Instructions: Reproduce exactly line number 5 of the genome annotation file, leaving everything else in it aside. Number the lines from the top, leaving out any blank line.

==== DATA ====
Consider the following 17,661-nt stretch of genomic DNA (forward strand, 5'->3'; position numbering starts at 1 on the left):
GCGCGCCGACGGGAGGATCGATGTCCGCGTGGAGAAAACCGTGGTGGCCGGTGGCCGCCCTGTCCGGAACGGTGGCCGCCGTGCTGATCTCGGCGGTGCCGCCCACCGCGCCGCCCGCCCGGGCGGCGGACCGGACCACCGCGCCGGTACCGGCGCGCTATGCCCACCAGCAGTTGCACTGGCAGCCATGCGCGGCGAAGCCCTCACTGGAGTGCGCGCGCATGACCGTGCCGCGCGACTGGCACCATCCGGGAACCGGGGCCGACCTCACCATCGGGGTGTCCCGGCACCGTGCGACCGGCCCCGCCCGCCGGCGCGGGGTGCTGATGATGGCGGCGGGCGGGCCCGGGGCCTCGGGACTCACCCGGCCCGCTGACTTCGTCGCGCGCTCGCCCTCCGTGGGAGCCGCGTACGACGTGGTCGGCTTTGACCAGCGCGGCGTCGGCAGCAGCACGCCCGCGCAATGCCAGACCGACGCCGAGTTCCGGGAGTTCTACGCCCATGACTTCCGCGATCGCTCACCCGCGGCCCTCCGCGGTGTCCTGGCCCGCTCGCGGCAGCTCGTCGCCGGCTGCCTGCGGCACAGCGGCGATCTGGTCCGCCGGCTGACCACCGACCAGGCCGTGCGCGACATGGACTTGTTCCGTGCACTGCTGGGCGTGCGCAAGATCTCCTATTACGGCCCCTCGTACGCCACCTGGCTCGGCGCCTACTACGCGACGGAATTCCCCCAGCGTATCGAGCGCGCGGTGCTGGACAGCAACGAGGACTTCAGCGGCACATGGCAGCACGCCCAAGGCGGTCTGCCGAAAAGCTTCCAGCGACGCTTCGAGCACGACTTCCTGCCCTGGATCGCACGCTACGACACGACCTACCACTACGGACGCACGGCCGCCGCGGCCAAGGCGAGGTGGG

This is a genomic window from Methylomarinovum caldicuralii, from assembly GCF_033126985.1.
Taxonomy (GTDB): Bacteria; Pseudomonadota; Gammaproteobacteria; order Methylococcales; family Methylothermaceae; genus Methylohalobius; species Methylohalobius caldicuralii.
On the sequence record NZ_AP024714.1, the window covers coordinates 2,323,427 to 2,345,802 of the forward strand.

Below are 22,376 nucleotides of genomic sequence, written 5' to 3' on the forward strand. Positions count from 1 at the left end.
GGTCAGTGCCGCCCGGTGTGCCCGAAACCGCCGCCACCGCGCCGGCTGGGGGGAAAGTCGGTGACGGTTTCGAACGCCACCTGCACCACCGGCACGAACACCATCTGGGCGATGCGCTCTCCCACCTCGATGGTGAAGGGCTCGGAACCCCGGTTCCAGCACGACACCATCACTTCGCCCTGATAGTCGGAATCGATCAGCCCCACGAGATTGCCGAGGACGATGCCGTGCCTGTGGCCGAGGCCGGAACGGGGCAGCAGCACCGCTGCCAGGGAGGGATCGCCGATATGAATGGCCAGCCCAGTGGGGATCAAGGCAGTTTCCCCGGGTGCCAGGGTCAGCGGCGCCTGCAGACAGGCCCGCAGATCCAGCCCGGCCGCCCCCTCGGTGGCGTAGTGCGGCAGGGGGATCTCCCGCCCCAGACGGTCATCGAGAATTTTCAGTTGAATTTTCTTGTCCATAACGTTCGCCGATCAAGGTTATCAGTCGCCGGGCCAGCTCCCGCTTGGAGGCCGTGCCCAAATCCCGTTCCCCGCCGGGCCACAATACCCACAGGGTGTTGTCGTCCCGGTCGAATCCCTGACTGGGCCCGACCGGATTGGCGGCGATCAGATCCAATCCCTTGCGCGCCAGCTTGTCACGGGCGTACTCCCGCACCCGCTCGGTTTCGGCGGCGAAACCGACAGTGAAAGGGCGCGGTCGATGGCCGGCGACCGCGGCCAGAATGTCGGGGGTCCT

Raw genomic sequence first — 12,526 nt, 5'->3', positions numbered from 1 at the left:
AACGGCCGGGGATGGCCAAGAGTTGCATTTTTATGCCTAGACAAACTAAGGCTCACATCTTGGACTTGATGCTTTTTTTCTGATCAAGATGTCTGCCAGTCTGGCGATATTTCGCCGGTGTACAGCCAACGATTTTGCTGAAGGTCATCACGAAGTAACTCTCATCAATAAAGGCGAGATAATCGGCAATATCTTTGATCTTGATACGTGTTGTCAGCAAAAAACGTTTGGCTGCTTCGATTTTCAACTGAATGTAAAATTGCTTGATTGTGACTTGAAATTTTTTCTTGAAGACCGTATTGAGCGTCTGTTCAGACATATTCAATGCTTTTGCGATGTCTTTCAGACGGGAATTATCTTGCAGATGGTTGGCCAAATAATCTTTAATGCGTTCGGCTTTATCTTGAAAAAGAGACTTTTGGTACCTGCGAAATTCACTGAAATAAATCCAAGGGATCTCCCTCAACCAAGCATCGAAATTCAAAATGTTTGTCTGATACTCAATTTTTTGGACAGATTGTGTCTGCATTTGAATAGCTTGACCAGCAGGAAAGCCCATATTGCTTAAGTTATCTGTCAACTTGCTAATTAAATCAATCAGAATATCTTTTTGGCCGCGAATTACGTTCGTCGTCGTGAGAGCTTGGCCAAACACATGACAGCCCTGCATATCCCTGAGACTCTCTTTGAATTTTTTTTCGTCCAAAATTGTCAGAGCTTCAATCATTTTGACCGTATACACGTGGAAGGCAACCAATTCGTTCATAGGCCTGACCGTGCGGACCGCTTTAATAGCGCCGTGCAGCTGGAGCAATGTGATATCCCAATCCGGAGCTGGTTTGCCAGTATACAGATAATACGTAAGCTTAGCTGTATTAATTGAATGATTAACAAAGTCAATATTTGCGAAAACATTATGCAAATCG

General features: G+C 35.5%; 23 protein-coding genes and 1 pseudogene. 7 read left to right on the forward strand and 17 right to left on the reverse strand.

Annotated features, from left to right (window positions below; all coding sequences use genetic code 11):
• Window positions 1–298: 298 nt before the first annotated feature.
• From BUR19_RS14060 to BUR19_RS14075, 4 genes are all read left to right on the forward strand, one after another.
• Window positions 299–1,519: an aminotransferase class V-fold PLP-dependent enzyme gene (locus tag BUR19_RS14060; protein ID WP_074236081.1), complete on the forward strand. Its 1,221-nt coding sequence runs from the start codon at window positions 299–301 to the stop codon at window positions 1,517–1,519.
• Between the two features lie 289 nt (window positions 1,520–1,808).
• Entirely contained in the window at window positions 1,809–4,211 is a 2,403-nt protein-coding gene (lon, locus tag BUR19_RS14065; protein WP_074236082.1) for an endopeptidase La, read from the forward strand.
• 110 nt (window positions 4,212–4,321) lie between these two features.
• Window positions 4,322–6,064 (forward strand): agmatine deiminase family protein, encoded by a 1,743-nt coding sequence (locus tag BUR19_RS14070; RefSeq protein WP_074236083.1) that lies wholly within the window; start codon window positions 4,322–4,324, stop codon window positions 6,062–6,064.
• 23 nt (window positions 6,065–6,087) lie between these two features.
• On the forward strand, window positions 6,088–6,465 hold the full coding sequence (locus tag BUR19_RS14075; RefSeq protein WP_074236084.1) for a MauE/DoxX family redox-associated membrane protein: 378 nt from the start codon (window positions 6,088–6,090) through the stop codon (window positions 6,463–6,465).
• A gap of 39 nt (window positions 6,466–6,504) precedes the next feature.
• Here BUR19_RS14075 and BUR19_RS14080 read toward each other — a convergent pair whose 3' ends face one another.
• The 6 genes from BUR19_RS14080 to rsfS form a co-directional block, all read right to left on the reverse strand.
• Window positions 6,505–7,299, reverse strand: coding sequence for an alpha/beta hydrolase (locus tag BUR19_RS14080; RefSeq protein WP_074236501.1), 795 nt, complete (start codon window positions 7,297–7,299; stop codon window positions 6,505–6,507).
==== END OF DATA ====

On the sequence record NZ_AP024714.1, the window covers coordinates 2,323,427 to 2,345,802 of the forward strand.